Bledsoe County prison inmates working on vegetable garden

Bledsoe County prison inmates working on vegetable garden

April 9th, 2012 by Ben Benton in News

David Hampton, left, and Chris Sims, inmates at the Bledsoe County Detention Facility, picks up rocks from a plowed field next to the facility Tuesday. Inmates are planting a garden to grow some of their own food and have productive activities while they finish their sentences.

Photo by Doug Strickland /Times Free Press.

PIKEVILLE, Tenn. -- A cloudless sky overhead, freshly turned soil beneath their orange flip-flops and Crocs, a dozen inmates at the Bledsoe County Detention Center pick clumps of grass and rocks from the dirt to ready the jail's first garden for planting.

The prisoners, all nonviolent offenders who have good behavior reports, talk excitedly about having a garden to tend and the vegetables they hope to plant.

Cody Leach, 18, from Franklin County, said the garden will give prisoners productive work and help lighten the local tax burden by producing food for the jail's 90 to 100 inmates.

"It's good to get out of the jail and get a little bit of freedom and help Bledsoe County out," Leach said.

Bledsoe County Sheriff Jimmy Morris, a lifelong farmer who was elected sheriff almost six years ago, took his tractor to the jail last week to plow a couple of acres of good Sequatchie Valley bottom land next to the jail. Morris said the garden will give inmates something to look forward to and they'll learn a little about producing food from the soil in the process.

The outside work is good for inmates' morale, too, Leach said.

"You can get some fresh air, feel different. You don't feel so violent all the time," he said. "There ain't nothing like being outside when you're in jail. It's good to get out and get your legs moving."

Morris said his family -- brother, Lee; father, Randall; and son, Mike -- farms about 1,000 acres in Bledsoe County, but the sheriff's eyes are on the two-acre, city-owned plot by the jail.

"We're planting 250 pounds of seed potatoes, and we'll probably have five or six rows of green beans, and squash, okra, cucumber, tomatoes, cabbage, broccoli, onions," he said.

Turning to a prisoner, he instructed, "You want to plant them 'taters about every six to eight inches and be sure the eyes are up. Pull about four or five inches of dirt over them."

Morris said he's trying to pass along his farming knowledge to those who seem to like the work.

"These guys are really interested in this garden. It's something for them to look forward to and [they like] eating their own food that they grew," he said.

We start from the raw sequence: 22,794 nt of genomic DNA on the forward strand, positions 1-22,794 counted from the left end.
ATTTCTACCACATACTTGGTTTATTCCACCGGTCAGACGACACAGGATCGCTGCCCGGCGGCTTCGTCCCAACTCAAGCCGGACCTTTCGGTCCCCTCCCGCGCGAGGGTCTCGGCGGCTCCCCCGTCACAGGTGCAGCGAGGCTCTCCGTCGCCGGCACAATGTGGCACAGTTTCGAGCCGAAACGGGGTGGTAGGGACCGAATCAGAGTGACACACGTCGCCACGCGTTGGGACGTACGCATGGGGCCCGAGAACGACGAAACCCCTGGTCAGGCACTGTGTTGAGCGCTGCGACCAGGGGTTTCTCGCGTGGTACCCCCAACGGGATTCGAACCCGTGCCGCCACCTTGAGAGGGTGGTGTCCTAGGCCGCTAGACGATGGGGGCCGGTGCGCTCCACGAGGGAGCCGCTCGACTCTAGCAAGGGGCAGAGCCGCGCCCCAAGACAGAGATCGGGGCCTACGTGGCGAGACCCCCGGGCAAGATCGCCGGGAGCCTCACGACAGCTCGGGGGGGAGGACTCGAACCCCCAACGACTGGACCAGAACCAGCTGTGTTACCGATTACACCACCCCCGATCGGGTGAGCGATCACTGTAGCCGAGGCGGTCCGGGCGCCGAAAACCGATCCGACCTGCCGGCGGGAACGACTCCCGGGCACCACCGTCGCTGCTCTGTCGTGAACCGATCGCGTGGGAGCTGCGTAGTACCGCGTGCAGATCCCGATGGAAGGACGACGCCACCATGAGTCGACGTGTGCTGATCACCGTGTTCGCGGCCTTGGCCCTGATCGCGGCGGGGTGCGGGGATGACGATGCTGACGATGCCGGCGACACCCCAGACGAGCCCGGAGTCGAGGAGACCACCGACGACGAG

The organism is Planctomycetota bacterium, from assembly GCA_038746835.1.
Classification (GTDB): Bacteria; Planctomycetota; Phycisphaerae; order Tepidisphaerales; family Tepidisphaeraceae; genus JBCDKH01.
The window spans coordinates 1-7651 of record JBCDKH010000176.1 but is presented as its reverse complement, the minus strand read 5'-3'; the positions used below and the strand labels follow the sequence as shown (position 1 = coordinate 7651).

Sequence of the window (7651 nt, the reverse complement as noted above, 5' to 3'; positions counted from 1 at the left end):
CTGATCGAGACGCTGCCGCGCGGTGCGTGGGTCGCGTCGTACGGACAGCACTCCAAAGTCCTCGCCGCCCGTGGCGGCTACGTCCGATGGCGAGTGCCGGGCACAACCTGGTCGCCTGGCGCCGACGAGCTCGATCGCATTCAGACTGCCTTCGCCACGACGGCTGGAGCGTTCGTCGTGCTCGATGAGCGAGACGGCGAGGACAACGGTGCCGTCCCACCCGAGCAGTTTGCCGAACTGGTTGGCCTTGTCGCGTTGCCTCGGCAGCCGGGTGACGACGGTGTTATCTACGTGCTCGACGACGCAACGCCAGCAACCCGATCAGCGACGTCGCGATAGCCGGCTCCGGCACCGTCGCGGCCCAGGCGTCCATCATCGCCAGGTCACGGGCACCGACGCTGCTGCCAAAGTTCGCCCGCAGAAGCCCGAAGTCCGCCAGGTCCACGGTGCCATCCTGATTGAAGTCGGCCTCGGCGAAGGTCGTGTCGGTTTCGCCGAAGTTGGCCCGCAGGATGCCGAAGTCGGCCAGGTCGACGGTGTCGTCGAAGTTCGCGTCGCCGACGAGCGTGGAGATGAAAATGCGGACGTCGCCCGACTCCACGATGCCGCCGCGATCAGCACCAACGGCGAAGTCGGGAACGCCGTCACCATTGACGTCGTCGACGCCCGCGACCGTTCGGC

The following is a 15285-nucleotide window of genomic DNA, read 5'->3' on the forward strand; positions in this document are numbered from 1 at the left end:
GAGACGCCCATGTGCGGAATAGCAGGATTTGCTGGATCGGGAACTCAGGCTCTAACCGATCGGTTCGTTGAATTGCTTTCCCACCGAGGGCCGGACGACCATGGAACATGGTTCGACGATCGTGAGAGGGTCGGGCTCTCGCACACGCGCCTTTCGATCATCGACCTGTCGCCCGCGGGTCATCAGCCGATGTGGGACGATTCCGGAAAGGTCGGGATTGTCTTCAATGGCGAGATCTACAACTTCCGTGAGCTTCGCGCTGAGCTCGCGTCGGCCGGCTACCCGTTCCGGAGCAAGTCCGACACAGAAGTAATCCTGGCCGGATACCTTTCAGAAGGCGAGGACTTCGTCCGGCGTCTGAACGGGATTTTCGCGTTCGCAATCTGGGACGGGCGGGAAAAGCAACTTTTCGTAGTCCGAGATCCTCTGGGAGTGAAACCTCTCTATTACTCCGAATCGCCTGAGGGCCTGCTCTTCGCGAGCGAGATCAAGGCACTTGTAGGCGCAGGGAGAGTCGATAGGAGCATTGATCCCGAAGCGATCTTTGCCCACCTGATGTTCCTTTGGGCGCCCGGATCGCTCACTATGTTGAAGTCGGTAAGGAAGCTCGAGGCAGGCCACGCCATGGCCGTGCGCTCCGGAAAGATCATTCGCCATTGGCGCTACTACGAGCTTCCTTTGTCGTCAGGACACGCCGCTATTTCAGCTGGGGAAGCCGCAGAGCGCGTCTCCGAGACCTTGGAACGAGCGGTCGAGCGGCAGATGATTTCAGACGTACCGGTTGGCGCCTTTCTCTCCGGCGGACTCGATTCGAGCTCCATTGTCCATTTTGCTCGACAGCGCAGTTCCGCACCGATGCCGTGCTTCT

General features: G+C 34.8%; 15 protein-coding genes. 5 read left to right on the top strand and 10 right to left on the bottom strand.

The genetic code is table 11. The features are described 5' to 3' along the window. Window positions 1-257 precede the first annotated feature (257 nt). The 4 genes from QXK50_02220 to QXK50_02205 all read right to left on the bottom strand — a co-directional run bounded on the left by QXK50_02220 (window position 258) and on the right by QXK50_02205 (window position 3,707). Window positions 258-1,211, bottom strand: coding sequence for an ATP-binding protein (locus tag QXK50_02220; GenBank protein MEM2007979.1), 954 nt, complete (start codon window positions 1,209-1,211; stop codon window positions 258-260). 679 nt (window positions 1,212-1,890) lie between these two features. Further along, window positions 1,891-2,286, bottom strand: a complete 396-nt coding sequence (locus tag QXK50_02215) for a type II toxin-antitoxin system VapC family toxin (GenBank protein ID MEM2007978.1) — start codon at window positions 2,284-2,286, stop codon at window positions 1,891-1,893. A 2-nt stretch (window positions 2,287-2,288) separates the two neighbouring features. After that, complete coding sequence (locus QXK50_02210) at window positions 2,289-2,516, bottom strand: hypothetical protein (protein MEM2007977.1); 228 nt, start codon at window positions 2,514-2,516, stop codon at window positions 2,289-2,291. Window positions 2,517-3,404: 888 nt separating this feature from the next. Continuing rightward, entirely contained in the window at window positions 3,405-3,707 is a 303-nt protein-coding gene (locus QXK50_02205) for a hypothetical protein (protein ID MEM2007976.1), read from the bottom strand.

The sheriff hopes the garden can cut down food costs, but he said it'll take a while to figure out how much impact the homegrown veggies will have.

Inmate Tyrone McDowell, 18, of Chattanooga, was working his second day in the garden. He'd worked before in the garden at Taft Youth Development Center, on the mountain about 20 miles west of Pikeville.

"It's good to get people out here to do it," McDowell said.

"It's more freedom than you'd think it would be," he said with a lingering glance at the sky.

The garden is good for the prisoners and "keeps them out of trouble. It's having something to look forward to doing," he said. "I'm hoping we plant a little bit of everything."

He said he'd like to find work in agriculture when he's released in October.

Sgt. Dan Hodge, who was watching over the gardeners, said the inmates will be supervised by at least two officers while they work the soil.

Hodge predicts the garden will be a success for the inmates because "it gives them something productive to do."

The garden is a "de-stresser," he said.

"Just for them to nurture plants will help them ease the stress," Hodge said. "I think there's benefits all the way around with this [garden]."

A pair of local residents chatting last week on Cumberland Avenue in Pikeville said the garden is a good idea.

Newell Angel said inmates should benefit from learning to help themselves as they pay their debts to the public.

"I think anybody that broken the law, if they can, they ought to take the burden off the county as much as they can," he said.

Reece Noble said it's good for the inmates to get some fresh air, too.

"It might give those boys some hope for the future," he said.